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A popular current debate - do patents drive or stifle innovation. What do you think?

Commentary by Martin Smith, Luvata Group Director of Operational Risk Management & IPR Administration Director

88% of voter’s opinion that patent laws “stifle” inventiveness, to me, shows a real cause for concern that we are not supporting our inventors sufficiently. However without some form of protection, new successful products in the market place will be “reverse engineered” by pirates, and cheap copies rapidly appear to soak up any rewards.

The original "Letters Patent", granted in the 16th century, were never intended to "drive" the process of invention, merely to protect the interests of inventors and investors. In 1624 the first laws were passed in Britain to curb monopolies, but also protect the rights of the inventor.

Letters Patent are "open letters"; the invention is described in minute detail for all to read. To paraphrase Jacque Fresco “There are no great men, just men standing on the shoulders of other men and what they have done.” Inventors need the stimulation of ideas and solutions provided by others, which they evolve and combine into novel inventions.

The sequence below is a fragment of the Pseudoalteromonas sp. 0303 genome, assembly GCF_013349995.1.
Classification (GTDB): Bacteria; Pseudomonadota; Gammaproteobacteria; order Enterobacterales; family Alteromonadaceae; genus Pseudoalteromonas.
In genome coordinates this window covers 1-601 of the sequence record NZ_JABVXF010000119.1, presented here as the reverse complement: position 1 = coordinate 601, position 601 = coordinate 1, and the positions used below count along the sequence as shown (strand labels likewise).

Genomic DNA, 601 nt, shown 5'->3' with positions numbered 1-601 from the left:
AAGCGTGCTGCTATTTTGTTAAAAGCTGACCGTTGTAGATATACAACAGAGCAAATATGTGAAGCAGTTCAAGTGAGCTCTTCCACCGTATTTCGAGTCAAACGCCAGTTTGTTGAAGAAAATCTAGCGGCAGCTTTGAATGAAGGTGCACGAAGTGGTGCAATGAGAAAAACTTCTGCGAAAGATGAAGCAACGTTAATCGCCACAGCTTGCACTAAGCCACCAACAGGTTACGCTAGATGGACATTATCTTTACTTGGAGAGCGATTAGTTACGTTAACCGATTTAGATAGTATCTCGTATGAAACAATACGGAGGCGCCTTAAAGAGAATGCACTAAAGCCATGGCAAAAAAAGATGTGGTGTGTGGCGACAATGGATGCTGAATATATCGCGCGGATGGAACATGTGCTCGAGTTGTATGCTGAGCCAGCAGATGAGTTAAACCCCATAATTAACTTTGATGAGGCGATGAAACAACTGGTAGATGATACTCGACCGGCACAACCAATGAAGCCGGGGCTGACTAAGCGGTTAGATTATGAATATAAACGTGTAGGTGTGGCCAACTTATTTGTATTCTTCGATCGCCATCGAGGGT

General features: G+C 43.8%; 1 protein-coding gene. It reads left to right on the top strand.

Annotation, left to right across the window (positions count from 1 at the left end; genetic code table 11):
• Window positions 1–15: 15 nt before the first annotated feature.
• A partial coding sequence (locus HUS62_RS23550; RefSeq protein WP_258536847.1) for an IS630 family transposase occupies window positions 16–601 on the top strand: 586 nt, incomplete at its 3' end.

Most inventions these days are not created by a man working alone in a garden shed (though happily some of these still exist). The vast majority requires a team of scientists and engineers, working with cutting edge equipment and lots of money provided by investors who, rightly, want to see a return in keeping with their risk. Manufacturers of new products needing to invest in new machinery must have some guarantee of a return on their investment as well.

It is well argued that many drugs and modern devices, we rely on today, would not have been invented without the protection afforded by patents to investors. Though it is not all good, there have been missuses of patent law, for example; preventing good inventions from coming to market to protect old investments or laying “patent minefields”.

In my experience, and fortunately for humankind, inventors are not often fundamentally driven by the desire to make money and are not put off by the patent system or even exploitation.  Inventing things is what they love to do.

 

 



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